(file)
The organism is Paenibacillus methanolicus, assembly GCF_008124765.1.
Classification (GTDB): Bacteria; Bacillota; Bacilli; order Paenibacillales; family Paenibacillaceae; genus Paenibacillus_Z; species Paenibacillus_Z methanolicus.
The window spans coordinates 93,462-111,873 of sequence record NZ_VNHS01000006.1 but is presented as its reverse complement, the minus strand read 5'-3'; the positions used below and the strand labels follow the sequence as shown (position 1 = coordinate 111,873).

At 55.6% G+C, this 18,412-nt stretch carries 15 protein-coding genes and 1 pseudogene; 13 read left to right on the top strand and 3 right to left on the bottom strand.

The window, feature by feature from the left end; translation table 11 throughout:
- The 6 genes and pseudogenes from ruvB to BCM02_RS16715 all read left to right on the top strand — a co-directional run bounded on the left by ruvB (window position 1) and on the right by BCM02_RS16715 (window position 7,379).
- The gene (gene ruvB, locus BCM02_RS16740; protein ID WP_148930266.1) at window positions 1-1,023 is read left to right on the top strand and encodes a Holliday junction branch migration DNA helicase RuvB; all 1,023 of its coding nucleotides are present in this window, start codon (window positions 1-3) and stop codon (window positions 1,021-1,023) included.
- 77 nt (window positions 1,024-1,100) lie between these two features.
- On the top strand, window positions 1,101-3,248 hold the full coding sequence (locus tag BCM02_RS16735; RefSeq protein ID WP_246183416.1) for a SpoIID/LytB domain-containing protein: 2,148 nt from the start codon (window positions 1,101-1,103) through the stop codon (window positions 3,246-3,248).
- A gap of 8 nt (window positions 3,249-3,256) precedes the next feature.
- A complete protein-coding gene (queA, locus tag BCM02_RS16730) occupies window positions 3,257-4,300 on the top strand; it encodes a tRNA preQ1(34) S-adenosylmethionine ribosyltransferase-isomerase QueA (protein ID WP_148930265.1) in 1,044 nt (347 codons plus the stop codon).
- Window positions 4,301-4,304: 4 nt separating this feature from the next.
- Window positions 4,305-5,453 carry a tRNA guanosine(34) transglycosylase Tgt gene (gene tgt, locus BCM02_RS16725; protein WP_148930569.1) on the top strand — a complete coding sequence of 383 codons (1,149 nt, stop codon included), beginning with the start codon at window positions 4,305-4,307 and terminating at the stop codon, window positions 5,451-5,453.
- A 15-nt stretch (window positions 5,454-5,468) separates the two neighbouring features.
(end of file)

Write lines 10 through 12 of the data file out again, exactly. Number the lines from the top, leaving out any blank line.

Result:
- A gap of 8 nt (window positions 3,249-3,256) precedes the next feature.
- A complete protein-coding gene (queA, locus tag BCM02_RS16730) occupies window positions 3,257-4,300 on the top strand; it encodes a tRNA preQ1(34) S-adenosylmethionine ribosyltransferase-isomerase QueA (protein ID WP_148930265.1) in 1,044 nt (347 codons plus the stop codon).
- Window positions 4,301-4,304: 4 nt separating this feature from the next.